The function of the room and the rug

The dining room rug doesn’t need to be any larger than the space required for the dining table and chairs to pull out comfortably. It will serve as a plate for the table and chairs to sit on. Dining room rug must be quite durable to withstand the heavy wear from constantly moving/pushing chairs away from the table. Especially since such stress tends to focus on particular spots on the rug. 

The bedroom rug is much more tricky to select as the bed may hide a great deal of the carpet. Sometimes, it is better to use a number of small pieces around the furniture in a bedroom, but to also offer enough coverage to avoid bare feet touching the bare floor! Larger bedrooms with little furniture can usually accommodate large rugs that brings the room together.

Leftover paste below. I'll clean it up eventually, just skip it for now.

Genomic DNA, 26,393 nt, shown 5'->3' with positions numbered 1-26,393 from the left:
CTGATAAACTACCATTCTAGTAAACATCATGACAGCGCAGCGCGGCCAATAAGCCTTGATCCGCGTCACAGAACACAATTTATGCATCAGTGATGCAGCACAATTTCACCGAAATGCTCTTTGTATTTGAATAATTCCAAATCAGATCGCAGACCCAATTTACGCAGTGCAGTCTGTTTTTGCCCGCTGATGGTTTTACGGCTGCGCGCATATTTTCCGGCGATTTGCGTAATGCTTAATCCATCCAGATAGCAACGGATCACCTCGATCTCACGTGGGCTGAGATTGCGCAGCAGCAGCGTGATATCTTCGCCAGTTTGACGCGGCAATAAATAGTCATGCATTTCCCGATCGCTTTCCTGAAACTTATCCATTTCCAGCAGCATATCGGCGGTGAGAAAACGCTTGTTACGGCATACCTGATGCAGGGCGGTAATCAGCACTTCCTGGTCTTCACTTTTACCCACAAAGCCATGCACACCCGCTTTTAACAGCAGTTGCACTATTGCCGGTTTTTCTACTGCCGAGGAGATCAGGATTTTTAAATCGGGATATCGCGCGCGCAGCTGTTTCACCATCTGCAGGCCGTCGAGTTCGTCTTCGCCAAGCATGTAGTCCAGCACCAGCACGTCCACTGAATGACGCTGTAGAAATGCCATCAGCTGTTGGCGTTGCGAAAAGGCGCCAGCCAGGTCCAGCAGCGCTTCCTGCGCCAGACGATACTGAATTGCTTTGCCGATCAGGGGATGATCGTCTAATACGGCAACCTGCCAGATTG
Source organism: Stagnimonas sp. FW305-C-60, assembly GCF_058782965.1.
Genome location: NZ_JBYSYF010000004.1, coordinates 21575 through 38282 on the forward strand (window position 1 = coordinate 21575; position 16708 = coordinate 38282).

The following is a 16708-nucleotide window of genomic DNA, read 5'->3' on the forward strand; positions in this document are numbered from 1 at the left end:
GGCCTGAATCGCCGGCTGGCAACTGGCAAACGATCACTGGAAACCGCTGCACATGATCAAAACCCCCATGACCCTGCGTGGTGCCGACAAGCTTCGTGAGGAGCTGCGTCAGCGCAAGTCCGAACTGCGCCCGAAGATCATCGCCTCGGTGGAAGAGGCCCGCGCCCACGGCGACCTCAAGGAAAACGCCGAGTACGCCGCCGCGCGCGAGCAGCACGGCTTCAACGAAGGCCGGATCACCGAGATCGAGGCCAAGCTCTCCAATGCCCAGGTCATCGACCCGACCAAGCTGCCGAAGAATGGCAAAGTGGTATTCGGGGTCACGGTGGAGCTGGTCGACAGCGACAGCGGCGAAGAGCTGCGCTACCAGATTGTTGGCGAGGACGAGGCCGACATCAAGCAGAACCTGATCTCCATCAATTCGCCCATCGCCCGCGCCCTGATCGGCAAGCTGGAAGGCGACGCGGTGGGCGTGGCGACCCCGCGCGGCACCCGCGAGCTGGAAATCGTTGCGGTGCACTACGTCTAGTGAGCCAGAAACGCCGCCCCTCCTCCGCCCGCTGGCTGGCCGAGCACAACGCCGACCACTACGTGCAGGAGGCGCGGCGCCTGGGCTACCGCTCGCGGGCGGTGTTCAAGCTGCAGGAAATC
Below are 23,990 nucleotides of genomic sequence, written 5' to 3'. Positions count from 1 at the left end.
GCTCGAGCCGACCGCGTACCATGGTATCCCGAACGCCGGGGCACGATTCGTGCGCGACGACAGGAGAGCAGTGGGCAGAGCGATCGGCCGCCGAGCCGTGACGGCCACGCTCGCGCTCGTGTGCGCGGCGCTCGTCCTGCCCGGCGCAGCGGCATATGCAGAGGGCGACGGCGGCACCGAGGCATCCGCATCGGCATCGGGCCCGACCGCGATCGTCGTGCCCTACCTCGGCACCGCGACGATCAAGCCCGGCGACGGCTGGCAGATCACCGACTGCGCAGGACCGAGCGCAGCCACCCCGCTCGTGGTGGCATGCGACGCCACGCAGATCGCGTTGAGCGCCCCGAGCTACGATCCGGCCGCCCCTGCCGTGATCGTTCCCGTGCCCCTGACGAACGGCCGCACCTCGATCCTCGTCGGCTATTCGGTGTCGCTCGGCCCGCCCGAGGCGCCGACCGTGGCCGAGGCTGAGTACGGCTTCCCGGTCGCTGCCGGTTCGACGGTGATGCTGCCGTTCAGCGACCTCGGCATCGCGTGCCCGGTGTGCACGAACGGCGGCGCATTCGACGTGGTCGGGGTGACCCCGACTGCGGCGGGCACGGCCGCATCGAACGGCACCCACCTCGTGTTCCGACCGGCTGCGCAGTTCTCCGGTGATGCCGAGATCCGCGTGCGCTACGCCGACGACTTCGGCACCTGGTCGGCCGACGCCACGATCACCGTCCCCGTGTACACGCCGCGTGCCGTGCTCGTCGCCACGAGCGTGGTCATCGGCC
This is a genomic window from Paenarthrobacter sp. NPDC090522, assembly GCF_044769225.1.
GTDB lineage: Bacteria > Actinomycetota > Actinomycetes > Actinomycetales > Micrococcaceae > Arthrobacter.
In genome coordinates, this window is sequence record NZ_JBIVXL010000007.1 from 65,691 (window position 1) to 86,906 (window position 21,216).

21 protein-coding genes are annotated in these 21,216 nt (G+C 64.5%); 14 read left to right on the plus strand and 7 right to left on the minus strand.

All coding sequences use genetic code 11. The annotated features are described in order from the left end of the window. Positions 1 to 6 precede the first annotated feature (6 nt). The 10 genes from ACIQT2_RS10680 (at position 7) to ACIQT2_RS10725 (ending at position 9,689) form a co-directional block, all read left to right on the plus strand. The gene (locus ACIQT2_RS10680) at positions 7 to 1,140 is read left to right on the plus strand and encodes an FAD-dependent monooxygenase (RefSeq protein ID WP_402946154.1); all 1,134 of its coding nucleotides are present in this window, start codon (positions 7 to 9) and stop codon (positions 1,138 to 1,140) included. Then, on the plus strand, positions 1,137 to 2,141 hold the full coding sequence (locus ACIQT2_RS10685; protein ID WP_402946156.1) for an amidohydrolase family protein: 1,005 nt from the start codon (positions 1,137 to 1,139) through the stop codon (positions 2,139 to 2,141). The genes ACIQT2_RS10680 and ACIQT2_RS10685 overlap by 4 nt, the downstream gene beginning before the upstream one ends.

Staircase rug makes any staircase absolutely strikingly beautiful. The rug’s patterns take on a wonderful look when they are seen from such a different perspective. Be sure to buy a very good quality carpet for your staircase and have the nap facing down, so you will not be going ‘against the grain’ or against the pile when walking on the steps. This will ensure the rug stands up to all the traffic it will be getting. 

Study rug or library rug, any area where people will be spending a lot of time, should be sturdy. Merely walking across a rug does not cause as much damage as sitting in a particular area and digging in the heels of your shoes. Do not tempt to buy something inexpensive for a high-traffic area. Your initial outlay of a better quality rug may be higher, but it will last much longer and improve with age. 

Needs of a rug